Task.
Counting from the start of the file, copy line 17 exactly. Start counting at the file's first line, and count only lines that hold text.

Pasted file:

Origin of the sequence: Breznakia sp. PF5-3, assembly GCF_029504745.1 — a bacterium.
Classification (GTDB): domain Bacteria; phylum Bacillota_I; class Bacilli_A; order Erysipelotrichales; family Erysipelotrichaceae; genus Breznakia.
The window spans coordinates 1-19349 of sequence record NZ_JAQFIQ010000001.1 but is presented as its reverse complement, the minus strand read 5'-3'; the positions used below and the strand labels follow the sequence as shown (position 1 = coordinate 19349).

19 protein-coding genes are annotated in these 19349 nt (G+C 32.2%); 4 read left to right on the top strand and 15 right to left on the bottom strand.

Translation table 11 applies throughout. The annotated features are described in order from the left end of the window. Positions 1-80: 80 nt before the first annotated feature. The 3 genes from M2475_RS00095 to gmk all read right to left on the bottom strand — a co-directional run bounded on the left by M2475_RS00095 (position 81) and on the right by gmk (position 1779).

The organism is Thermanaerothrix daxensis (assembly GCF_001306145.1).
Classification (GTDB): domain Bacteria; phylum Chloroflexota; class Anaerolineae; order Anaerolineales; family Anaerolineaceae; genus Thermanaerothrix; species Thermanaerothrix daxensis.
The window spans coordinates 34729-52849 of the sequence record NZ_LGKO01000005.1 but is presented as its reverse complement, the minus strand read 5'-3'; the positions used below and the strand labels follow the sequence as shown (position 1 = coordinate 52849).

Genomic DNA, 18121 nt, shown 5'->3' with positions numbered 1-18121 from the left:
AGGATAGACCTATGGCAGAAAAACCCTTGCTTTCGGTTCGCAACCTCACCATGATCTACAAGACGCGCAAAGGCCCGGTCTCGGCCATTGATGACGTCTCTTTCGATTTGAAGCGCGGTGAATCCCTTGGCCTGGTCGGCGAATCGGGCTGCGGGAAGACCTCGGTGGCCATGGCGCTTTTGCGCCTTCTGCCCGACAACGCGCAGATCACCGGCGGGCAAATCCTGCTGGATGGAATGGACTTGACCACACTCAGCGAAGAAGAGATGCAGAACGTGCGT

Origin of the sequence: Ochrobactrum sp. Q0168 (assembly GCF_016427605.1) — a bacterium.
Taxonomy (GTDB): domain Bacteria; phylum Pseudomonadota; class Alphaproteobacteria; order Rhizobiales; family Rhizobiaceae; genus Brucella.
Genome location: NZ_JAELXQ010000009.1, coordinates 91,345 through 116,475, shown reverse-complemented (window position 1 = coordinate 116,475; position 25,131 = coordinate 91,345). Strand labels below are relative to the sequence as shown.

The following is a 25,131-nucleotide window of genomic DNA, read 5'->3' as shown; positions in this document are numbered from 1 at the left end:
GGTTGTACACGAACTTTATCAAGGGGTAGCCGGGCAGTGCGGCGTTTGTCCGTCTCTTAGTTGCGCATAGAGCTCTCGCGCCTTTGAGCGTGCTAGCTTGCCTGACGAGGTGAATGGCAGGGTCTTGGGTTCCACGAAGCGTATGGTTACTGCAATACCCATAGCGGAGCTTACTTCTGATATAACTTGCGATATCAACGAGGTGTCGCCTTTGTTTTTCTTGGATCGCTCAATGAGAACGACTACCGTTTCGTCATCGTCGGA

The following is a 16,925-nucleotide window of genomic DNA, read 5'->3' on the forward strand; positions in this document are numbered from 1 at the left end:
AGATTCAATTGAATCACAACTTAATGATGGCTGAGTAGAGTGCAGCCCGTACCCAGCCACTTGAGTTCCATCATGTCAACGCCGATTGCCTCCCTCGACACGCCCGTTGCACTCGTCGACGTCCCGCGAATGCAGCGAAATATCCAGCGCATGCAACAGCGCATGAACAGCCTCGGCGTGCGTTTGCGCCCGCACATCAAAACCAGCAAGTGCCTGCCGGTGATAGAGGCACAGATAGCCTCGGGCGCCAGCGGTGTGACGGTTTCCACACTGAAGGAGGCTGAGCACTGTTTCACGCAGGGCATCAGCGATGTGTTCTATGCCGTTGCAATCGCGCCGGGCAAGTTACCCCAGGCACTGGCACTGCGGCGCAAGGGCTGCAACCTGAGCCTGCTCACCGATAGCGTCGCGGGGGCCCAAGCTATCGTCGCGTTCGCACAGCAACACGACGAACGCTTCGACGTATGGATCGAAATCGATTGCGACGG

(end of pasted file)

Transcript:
AGATTCAATTGAATCACAACTTAATGATGGCTGAGTAGAGTGCAGCCCGTACCCAGCCACTTGAGTTCCATCATGTCAACGCCGATTGCCTCCCTCGACACGCCCGTTGCACTCGTCGACGTCCCGCGAATGCAGCGAAATATCCAGCGCATGCAACAGCGCATGAACAGCCTCGGCGTGCGTTTGCGCCCGCACATCAAAACCAGCAAGTGCCTGCCGGTGATAGAGGCACAGATAGCCTCGGGCGCCAGCGGTGTGACGGTTTCCACACTGAAGGAGGCTGAGCACTGTTTCACGCAGGGCATCAGCGATGTGTTCTATGCCGTTGCAATCGCGCCGGGCAAGTTACCCCAGGCACTGGCACTGCGGCGCAAGGGCTGCAACCTGAGCCTGCTCACCGATAGCGTCGCGGGGGCCCAAGCTATCGTCGCGTTCGCACAGCAACACGACGAACGCTTCGACGTATGGATCGAAATCGATTGCGACGG